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Alexis Davis Closes In

"Obviously I’m looking for that title shot, but I feel like every time they make me wait, it just makes me a better fighter, and it makes it worse off for whoever has the belt at the time." - Alexis Davis
UFC bantamweight Alexis DavisAlexis Davis doesn’t ask for much. It’s not her style. But when you ask her if the ideal scenario for her UFC 170 meeting with Jessica Eye in Las Vegas this Saturday is a replay of her epic March 2012 rematch with Sarah Kaufman but with a different outcome, she thinks that would be just fine.

“Oh yeah, that would be nice,” she smiles, and it would be, not just for her, but for fans who would love to see a 15 minute war like the one Davis and Kaufman engaged in back in Strikeforce. Not just one of the best women’s fights you’ll ever see, but one of the best fights regardless of gender, it was the kind of performance that stamped the Ontario native as someone you would always tune in to see fight, even though she lost a majority decision that night in Columbus.

That could have been a signal for Davis to take the foot off the gas in training, content that if she showed up and brawled, all would be well. Instead, she focused on sewing up the holes in her game and getting better. Being exciting wasn’t enough; she wanted to be the best, and if that meant relocating to San Jose, California, so be it.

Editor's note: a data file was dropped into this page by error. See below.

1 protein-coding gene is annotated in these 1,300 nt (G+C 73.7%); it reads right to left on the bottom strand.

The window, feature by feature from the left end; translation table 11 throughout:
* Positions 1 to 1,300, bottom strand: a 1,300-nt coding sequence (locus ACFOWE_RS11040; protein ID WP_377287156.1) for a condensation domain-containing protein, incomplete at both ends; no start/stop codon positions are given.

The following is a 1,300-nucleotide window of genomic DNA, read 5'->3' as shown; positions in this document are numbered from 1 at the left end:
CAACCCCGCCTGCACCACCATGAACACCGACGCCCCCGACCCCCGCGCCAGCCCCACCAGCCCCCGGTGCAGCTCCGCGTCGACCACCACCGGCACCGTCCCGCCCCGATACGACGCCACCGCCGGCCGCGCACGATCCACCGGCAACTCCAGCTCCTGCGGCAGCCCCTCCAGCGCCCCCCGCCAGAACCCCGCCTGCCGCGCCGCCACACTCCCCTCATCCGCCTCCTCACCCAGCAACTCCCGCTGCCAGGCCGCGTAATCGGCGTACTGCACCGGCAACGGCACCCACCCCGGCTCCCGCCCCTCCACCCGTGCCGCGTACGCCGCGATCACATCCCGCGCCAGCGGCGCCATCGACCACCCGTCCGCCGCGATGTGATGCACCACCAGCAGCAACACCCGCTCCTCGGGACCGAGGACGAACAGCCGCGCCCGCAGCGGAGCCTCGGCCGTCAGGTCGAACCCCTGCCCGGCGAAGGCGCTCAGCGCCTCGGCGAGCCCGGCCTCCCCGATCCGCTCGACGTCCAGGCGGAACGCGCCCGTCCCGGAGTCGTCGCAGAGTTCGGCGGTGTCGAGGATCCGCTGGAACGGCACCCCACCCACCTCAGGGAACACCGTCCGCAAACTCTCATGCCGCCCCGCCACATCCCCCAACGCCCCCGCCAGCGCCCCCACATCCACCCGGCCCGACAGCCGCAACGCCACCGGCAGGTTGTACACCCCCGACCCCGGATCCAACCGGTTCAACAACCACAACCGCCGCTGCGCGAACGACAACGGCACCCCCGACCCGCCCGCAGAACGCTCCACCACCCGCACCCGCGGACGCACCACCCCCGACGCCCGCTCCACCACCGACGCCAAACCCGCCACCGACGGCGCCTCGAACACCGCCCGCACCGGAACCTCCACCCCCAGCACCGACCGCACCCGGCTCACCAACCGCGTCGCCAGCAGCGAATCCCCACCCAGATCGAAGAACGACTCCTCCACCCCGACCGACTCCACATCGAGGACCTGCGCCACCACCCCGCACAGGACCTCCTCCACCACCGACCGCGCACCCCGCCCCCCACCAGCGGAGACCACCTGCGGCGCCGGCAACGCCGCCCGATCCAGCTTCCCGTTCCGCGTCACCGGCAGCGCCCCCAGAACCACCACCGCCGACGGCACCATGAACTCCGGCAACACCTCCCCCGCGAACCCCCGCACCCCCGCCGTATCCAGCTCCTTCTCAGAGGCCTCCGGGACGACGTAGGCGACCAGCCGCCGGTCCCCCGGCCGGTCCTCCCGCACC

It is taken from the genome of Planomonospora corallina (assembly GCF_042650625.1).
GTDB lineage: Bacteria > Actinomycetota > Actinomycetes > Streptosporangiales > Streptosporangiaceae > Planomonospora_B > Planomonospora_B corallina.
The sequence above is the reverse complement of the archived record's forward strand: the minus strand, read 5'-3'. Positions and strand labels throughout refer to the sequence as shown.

“I made a huge jump, I was able to have different eyes on my training, and was able to adapt and change with phenomenal coaches,” she said. “And even having the availability of more training partners, I feel that with every fight I keep improving and pushing myself. And obviously I’m looking for that title shot, but I feel like every time they make me wait, it just makes me a better fighter, and it makes it worse off for whoever has the belt at the time.”

Those are fighting words, but in a nice way, and that’s a hallmark of Davis’ personality. She isn’t a trash talker, but when the bell rings, no one is more competitive and intent on winning. In other words, she’s the perfect role model for not just aspiring female mixed martial artists, but for any youngster. And that’s a responsibility she’s always taken seriously.

“Even before I moved out to California, I was running an academy back in our hometown so we kind of had that responsibility as well,” she said. “Not quite to this level, where you have a million more viewers now, but there’s a way I want to portray myself, not just in the Octagon, but through social media and everything else. I have three stepkids and I want them to look up to me as well and not be like ‘I don’t know her.’ (Laughs) And I want my nieces to be proud of me and I want that next generation to be like ‘I want to be like her.’”

It’s an admirable goal, and if the 29-year-old Davis gets her wish to become a world champion, she’ll have an even bigger platform, and she’s certainly getting close to that point. Winner of seven of her last eight bouts, and four straight since the loss to Kaufman, Davis is on the short list of contenders for the women’s bantamweight title Ronda Rousey defends against Sara McMann in the UFC 170 main event. In fact, with a win over Eye, it would be nearly impossible to deny her a shot at Saturday’s winner, though she’s not ready to speculate about that possibility.